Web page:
NIH Data Sharing Plan Guide: NIH GDS Policy (new!)

What to Include in Your GDS Plan

Applications Proposing Non-Human Genomic Data (3 elements)

  1. Data Type (see below for details)
  2. Data Repository (see below for details)
  3. Data Submission and Release Timeline (see below for more details)
    • Data Submission: No later than the date of publication
    • Data Release: No later than time of publication.

Applications Proposing Human Genomic Data (6 elements)

  1. Data Type: Explain whether the research being considered for funding involves human data, non-human data, or both. Denote the type of genomic data that will be shared (e.g., sequence, transcriptomic, epigenomic, and/or gene expression data) and whether it is individual-level data, aggregate-level data, or both. Also list any other information that is anticipated to be shared such as relevant associated data (e.g., phenotype or exposure data) and information necessary to interpret the data (e.g., study protocols, data collection instruments, survey tools).
  2. Data Repository: Identify the data repositories to which the data will be submitted, and for human data, whether the data will be available through unrestricted or controlled-access. For human genomic data, investigators are expected to register all studies in the database of Genotypes and Phenotypes (dbGaP) by the time data cleaning and quality control measures begin in addition to submitting the data to the relevant NIH-designated data repository (e.g., dbGaP, Gene Expression Omnibus (GEO), Sequence Read Archive (SRA), the Cancer Genomics Hub) after registration. Non-human data may be made available through any widely used data repository, whether NIH-funded or not, such as GEO, SRA, Trace Archive, Array Express, Mouse Genome Informatics, WormBase, the Zebrafish Model Organism Database, GenBank, European Nucleotide Archive, or DNA Data Bank of Japan.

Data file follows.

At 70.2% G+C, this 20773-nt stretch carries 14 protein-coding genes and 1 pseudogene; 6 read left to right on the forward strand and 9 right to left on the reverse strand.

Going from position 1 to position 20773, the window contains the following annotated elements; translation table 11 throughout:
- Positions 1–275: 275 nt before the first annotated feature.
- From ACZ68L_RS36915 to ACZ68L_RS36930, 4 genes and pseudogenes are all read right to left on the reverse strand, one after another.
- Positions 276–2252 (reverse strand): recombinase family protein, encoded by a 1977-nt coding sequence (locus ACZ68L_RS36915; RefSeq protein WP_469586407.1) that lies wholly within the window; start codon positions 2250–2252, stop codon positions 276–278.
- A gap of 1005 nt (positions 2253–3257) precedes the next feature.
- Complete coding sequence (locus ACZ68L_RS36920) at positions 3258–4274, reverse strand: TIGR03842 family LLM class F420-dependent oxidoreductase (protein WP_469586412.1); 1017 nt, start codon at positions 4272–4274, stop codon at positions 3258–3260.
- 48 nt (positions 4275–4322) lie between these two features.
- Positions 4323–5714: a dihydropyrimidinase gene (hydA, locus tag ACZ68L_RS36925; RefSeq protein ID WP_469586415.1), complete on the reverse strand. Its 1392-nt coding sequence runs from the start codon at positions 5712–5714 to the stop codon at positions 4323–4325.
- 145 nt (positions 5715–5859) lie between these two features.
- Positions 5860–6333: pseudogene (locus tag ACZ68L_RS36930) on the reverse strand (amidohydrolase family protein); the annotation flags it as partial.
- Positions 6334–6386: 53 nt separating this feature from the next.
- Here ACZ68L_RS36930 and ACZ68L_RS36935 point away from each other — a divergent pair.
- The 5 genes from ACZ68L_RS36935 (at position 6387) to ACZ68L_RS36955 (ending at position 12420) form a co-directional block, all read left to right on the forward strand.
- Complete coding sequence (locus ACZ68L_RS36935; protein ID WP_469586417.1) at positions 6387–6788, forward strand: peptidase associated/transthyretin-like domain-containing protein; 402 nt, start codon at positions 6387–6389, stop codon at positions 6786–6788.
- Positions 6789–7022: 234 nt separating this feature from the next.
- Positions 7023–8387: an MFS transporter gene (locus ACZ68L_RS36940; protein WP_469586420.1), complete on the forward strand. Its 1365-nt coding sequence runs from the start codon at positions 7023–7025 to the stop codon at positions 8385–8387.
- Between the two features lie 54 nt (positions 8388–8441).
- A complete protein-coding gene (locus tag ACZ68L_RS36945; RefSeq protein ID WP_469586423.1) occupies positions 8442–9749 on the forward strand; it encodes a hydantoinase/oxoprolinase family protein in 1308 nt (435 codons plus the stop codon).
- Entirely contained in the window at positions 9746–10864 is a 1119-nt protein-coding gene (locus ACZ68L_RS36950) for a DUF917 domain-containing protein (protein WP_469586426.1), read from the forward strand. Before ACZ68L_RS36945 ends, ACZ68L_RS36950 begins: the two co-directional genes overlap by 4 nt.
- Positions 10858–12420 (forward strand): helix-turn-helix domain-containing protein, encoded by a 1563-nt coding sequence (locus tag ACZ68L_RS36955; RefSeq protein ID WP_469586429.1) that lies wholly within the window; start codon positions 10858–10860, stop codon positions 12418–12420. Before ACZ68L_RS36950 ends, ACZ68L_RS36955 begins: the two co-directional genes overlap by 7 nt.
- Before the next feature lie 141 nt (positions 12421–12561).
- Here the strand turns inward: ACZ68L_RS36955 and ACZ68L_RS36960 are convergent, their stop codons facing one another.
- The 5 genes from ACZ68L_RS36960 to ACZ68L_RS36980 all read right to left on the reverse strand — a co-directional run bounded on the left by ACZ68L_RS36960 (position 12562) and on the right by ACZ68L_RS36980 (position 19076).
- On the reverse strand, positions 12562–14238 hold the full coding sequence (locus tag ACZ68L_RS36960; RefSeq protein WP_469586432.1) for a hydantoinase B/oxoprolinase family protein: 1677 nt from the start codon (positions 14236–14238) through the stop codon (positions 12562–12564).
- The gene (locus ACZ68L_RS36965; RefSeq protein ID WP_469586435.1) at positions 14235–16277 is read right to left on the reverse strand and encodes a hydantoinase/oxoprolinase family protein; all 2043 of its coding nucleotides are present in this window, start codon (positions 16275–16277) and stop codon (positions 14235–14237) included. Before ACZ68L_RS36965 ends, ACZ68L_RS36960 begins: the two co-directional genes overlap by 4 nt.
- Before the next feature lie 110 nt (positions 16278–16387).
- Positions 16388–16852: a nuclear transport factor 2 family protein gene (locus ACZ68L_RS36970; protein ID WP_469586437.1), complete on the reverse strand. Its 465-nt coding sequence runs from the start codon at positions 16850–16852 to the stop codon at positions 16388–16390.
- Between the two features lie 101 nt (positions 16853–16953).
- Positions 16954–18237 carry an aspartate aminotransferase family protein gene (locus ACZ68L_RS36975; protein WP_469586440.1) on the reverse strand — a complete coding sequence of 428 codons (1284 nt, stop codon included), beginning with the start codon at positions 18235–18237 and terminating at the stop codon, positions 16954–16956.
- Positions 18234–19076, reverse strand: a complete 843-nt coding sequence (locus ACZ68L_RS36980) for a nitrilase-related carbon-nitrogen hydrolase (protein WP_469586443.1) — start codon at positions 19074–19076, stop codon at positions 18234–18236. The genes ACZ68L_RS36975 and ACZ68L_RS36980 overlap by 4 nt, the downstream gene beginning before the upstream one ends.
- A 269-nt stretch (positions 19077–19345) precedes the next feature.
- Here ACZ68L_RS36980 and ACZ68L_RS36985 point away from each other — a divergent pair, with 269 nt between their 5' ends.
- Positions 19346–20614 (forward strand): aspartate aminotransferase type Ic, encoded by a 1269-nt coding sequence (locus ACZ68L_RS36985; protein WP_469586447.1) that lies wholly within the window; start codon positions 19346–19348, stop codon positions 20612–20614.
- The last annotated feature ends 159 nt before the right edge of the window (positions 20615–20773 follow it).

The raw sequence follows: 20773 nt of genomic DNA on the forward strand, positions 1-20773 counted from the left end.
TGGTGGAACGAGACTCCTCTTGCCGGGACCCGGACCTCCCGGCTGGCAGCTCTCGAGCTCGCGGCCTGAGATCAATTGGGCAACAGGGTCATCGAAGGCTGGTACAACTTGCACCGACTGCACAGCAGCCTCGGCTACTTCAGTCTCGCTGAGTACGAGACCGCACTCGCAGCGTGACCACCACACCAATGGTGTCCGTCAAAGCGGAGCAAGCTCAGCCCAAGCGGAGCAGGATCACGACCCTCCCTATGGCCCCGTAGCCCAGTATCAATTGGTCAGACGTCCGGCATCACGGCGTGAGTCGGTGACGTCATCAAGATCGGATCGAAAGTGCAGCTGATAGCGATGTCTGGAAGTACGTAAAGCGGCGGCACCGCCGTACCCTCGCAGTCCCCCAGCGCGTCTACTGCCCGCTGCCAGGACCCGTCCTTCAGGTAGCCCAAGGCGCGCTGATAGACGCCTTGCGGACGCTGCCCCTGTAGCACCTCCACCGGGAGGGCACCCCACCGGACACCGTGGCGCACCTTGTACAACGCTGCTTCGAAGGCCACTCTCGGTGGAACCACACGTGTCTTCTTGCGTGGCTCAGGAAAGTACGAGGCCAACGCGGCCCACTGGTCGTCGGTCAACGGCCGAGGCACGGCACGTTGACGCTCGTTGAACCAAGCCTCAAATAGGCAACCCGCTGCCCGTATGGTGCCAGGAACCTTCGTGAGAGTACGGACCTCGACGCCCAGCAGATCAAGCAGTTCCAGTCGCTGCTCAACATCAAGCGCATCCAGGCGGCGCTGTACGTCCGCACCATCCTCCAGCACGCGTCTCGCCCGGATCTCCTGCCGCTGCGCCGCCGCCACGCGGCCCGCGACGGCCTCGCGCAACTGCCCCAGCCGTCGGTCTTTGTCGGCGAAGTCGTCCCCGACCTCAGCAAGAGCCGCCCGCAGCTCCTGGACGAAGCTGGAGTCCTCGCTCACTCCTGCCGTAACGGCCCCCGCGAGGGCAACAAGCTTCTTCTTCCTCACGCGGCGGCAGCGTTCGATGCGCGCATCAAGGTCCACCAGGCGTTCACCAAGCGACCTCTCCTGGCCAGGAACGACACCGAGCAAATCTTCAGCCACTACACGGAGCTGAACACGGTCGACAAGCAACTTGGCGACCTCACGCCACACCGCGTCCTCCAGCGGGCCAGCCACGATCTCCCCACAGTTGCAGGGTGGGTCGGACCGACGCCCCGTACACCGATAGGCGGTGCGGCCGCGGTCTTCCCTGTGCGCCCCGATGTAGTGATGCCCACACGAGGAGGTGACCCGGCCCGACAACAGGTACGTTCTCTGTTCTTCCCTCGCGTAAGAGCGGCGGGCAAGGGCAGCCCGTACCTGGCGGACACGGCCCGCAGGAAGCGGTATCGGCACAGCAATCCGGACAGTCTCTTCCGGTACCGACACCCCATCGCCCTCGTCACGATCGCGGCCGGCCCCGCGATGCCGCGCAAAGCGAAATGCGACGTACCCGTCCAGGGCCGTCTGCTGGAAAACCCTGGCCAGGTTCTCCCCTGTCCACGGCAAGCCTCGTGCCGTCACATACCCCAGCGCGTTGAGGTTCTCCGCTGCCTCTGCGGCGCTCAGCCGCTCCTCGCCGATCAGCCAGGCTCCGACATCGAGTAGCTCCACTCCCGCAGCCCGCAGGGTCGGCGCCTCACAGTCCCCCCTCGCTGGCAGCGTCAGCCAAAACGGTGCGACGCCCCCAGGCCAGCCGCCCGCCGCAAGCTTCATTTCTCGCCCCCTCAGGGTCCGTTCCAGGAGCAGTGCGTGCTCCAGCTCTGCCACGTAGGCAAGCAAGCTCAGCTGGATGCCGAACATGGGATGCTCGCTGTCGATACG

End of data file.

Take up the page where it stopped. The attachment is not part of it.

3. Data Submission and Release Timeline: Provide a timeline for sharing data in a timely manner. The Supplemental Information to the GDS Policy provides expectations for the timelines of data submission and release based on the level of data processing. In general, NIH will release human genomic data no later than six months after the data have been submitted to NIH-designated data repositories and cleaned, or at the time of acceptance of the first publication, whichever occurs first, without restrictions on publication or other dissemination of research findings - in other words, no publication embargo. However, availability before publication may be expected for certain data, projects (e.g., data from projects with broad utility as a resource for the scientific community such as microbial population-based genomic studies), or by the funding NIH IC.
  4. IRB Assurance of the Genomic Data Sharing Plan: State whether an Institutional Review Board (IRB) or analogous review body has reviewed the genomic data sharing aspects of your project, or provide a timeline for such review. IRB review of the investigator’s proposal for data submission is an element of the Institutional Certification which assures that the proposal for data submission and sharing is appropriate. Please keep in mind that an Institutional Certification is generally required for extramural investigators prior to NIH grant award along with other Just-in-Time information or finalization of a contract. For NIH intramural investigators, an Institutional Certification memorandum should be completed and sent from the SD, or delegate, to the IC Genomic Program Administrator (GPA) before research is begun, whenever possible.
  5. Appropriate Uses of the Data: The appropriate use of the data should be described. Under the GDS Policy, data is expected to be shared for broad research purposes. If such use of the data is not appropriate, as expressed in informed consent documents of the research participants whose data are included in the dataset, any limitations on the data use should be described in the Institutional Certification. NIH provides standard language to guide the development of data use limitations.
  6. Request for an Exception to Submission: If submission of human data generated in the study would not be appropriate because the Institutional Certification criteria cannot be met, the investigator should explain why in the genomic data sharing plan and describe an alternative mechanism for data sharing. If the funding IC grants an exception to submission, the research will be registered in dbGaP and the reason for the exception and the alternative sharing plan will be described. For NIH intramural studies, the NIH Deputy Director for Intramural Research will make the final decision on the exception request, after the IC has made its determination.